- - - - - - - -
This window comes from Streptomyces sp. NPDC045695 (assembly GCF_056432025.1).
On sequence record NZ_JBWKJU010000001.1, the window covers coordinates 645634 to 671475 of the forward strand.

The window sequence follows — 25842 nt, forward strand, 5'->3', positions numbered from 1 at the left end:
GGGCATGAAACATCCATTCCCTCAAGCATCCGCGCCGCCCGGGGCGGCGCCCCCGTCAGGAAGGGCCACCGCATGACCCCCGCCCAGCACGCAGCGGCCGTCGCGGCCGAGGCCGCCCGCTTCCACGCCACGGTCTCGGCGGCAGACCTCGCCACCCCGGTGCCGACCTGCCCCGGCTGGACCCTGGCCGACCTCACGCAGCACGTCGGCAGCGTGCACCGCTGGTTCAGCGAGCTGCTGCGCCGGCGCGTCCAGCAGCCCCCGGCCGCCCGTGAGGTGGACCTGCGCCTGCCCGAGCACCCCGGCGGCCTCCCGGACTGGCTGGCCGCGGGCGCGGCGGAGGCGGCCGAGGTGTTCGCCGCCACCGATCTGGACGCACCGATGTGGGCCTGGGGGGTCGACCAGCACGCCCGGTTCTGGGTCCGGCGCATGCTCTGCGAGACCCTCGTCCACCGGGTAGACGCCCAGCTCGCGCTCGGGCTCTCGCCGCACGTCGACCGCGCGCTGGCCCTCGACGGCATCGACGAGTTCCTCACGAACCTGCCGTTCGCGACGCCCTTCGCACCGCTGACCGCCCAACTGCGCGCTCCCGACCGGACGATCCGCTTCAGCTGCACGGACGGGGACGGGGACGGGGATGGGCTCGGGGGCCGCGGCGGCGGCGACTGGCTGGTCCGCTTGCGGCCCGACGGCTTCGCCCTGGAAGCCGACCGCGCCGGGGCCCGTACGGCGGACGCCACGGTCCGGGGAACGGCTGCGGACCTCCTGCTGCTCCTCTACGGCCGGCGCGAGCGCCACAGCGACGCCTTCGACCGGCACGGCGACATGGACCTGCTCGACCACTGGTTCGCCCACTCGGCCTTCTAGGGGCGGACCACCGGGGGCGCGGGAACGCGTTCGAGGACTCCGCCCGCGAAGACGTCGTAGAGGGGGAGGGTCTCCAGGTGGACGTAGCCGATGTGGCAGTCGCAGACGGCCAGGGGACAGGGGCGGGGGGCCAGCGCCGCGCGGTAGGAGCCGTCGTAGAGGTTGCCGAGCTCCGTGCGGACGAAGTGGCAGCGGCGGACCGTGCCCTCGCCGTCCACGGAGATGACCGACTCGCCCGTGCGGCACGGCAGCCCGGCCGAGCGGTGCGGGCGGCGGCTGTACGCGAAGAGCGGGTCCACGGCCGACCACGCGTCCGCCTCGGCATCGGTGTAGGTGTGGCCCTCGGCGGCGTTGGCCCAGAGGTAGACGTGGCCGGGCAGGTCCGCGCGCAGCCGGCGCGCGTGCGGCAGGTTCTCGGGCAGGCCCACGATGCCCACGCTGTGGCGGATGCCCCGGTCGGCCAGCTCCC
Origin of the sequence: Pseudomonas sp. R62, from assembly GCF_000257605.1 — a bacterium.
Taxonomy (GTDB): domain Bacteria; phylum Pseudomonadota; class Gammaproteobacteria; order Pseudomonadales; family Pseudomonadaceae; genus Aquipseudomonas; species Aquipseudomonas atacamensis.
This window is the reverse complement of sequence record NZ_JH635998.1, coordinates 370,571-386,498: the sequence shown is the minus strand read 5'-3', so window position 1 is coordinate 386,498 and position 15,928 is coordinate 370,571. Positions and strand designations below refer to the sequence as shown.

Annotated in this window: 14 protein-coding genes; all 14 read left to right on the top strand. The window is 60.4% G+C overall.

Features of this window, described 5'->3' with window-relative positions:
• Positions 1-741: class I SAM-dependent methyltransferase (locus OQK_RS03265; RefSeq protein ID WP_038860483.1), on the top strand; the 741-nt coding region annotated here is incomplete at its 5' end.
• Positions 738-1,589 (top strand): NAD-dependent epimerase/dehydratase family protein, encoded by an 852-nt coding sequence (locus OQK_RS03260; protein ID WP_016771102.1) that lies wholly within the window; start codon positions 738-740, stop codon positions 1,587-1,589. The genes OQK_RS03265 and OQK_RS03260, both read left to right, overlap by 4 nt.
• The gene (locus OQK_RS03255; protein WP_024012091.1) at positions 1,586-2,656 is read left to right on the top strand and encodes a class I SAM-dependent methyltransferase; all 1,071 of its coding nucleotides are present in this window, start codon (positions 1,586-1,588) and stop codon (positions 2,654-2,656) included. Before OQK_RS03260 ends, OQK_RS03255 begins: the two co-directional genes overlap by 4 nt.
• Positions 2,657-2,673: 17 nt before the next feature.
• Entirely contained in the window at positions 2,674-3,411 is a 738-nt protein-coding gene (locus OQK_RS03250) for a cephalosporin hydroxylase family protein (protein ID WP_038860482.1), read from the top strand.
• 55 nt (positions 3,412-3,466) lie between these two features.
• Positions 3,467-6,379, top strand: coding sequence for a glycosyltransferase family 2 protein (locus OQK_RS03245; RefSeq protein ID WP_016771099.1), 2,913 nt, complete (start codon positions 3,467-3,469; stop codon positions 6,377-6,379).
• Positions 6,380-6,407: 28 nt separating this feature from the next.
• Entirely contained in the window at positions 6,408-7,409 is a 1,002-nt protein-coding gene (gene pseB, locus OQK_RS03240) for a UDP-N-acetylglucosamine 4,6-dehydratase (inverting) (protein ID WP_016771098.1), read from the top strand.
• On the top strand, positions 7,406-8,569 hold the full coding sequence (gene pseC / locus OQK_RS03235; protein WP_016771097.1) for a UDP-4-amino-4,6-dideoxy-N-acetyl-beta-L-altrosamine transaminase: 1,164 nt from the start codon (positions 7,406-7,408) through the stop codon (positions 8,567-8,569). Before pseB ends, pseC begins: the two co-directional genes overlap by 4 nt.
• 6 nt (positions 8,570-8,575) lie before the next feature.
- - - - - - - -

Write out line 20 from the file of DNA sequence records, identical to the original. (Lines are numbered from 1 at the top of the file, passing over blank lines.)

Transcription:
• 6 nt (positions 8,570-8,575) lie before the next feature.